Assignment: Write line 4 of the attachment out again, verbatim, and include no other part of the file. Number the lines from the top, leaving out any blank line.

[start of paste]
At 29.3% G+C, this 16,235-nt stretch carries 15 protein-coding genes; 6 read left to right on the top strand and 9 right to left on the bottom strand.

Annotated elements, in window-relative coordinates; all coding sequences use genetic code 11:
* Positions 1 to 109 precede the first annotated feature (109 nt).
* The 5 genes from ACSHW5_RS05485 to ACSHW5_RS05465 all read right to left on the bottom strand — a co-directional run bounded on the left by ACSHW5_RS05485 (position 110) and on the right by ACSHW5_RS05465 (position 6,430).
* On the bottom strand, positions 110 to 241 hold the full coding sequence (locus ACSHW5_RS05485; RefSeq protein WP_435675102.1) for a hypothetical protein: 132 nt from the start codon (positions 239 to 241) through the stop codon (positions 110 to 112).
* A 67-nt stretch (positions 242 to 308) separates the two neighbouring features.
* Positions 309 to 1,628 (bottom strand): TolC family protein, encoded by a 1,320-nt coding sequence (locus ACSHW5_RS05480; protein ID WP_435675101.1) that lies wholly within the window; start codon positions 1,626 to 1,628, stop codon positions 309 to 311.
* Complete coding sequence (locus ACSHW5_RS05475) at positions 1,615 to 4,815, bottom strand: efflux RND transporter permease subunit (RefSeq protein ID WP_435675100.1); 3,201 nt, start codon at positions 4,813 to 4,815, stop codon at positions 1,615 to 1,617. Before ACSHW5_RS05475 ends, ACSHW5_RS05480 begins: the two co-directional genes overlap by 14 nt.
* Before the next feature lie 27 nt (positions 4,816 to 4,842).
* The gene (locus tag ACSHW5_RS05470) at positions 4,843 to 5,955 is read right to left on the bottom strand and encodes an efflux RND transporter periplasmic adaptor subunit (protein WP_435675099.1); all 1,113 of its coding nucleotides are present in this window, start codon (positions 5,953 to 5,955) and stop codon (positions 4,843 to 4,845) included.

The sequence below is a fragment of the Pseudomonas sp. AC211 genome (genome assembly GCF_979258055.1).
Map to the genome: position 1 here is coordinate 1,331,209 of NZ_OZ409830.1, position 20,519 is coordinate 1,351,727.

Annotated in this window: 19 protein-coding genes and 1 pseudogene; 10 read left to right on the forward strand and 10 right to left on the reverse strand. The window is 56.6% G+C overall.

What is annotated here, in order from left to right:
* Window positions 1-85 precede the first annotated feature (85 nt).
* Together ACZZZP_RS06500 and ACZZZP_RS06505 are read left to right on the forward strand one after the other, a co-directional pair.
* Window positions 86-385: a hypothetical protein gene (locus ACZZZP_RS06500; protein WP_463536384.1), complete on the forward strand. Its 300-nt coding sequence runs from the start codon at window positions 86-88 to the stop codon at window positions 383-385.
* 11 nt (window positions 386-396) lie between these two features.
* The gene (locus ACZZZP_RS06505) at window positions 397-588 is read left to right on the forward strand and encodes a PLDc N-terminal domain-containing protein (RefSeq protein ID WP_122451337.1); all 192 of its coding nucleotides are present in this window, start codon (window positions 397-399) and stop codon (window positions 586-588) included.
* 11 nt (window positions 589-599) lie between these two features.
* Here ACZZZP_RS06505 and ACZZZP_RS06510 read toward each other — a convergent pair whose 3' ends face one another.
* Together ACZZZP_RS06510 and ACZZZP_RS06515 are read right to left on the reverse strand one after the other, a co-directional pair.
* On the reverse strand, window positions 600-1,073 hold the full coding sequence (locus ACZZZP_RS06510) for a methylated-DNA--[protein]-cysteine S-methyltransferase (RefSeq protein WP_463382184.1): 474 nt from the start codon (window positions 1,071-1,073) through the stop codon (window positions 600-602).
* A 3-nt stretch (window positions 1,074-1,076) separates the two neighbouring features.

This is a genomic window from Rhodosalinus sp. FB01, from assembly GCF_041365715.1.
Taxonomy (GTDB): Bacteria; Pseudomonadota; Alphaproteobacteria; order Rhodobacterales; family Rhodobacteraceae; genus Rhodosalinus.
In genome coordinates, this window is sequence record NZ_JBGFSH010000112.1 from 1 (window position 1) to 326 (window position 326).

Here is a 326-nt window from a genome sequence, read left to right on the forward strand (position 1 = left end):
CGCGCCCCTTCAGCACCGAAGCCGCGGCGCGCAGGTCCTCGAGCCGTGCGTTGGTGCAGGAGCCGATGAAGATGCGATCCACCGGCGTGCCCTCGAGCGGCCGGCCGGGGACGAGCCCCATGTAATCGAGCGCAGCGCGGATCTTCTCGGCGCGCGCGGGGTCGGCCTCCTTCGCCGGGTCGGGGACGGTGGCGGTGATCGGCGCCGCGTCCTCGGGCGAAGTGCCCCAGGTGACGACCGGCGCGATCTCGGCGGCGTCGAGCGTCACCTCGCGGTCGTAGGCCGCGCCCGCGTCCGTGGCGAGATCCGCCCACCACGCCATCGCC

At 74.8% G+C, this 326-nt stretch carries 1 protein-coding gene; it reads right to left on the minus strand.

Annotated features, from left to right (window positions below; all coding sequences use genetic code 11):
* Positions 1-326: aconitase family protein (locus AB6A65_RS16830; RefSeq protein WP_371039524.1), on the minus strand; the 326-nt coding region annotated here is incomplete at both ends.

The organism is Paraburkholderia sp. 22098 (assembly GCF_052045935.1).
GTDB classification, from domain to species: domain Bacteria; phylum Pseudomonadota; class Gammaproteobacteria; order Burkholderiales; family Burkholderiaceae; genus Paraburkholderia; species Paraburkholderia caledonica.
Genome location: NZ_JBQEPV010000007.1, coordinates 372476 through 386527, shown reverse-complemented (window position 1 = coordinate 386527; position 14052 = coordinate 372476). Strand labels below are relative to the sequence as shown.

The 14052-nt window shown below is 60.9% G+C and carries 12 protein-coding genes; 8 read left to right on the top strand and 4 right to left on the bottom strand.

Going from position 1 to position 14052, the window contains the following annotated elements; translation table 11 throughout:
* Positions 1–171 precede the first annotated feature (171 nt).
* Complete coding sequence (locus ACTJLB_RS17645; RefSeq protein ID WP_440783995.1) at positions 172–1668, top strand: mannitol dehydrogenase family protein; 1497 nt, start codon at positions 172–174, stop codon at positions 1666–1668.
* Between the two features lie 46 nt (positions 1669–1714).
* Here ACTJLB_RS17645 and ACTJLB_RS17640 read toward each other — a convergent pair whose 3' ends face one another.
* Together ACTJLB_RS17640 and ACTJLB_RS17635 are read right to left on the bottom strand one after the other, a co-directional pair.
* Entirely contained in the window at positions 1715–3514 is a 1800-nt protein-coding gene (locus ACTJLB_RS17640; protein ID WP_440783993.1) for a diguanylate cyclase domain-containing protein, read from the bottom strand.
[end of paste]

* The 5 genes from ACSHW5_RS05485 to ACSHW5_RS05465 all read right to left on the bottom strand — a co-directional run bounded on the left by ACSHW5_RS05485 (position 110) and on the right by ACSHW5_RS05465 (position 6,430).